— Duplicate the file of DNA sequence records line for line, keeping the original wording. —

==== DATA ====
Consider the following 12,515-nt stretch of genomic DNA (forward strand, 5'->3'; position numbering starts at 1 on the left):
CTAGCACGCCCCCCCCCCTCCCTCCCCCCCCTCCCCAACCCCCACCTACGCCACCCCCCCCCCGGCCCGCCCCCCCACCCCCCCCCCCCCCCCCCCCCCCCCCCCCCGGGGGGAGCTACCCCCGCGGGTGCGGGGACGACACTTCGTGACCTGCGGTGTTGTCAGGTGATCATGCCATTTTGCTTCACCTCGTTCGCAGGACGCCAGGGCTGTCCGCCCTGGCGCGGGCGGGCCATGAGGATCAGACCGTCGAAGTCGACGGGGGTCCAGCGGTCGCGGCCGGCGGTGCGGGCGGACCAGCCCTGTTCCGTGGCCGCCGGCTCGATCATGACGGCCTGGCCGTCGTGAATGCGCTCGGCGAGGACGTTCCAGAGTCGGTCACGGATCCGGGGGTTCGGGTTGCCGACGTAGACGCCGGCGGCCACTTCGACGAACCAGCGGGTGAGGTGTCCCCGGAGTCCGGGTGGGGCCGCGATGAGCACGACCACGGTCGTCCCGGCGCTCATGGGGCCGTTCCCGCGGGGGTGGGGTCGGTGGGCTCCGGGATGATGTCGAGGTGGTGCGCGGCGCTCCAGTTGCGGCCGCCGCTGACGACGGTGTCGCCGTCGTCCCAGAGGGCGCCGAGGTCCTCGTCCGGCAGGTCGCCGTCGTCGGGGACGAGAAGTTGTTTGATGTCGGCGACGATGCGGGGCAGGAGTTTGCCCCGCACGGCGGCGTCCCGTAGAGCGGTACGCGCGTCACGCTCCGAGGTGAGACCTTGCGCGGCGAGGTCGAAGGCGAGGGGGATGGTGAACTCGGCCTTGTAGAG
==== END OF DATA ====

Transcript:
Consider the following 12,515-nt stretch of genomic DNA (forward strand, 5'->3'; position numbering starts at 1 on the left):
CTAGCACGCCCCCCCCCCTCCCTCCCCCCCCTCCCCAACCCCCACCTACGCCACCCCCCCCCCGGCCCGCCCCCCCACCCCCCCCCCCCCCCCCCCCCCCCCCCCCCGGGGGGAGCTACCCCCGCGGGTGCGGGGACGACACTTCGTGACCTGCGGTGTTGTCAGGTGATCATGCCATTTTGCTTCACCTCGTTCGCAGGACGCCAGGGCTGTCCGCCCTGGCGCGGGCGGGCCATGAGGATCAGACCGTCGAAGTCGACGGGGGTCCAGCGGTCGCGGCCGGCGGTGCGGGCGGACCAGCCCTGTTCCGTGGCCGCCGGCTCGATCATGACGGCCTGGCCGTCGTGAATGCGCTCGGCGAGGACGTTCCAGAGTCGGTCACGGATCCGGGGGTTCGGGTTGCCGACGTAGACGCCGGCGGCCACTTCGACGAACCAGCGGGTGAGGTGTCCCCGGAGTCCGGGTGGGGCCGCGATGAGCACGACCACGGTCGTCCCGGCGCTCATGGGGCCGTTCCCGCGGGGGTGGGGTCGGTGGGCTCCGGGATGATGTCGAGGTGGTGCGCGGCGCTCCAGTTGCGGCCGCCGCTGACGACGGTGTCGCCGTCGTCCCAGAGGGCGCCGAGGTCCTCGTCCGGCAGGTCGCCGTCGTCGGGGACGAGAAGTTGTTTGATGTCGGCGACGATGCGGGGCAGGAGTTTGCCCCGCACGGCGGCGTCCCGTAGAGCGGTACGCGCGTCACGCTCCGAGGTGAGACCTTGCGCGGCGAGGTCGAAGGCGAGGGGGATGGTGAACTCGGCCTTGTAGAG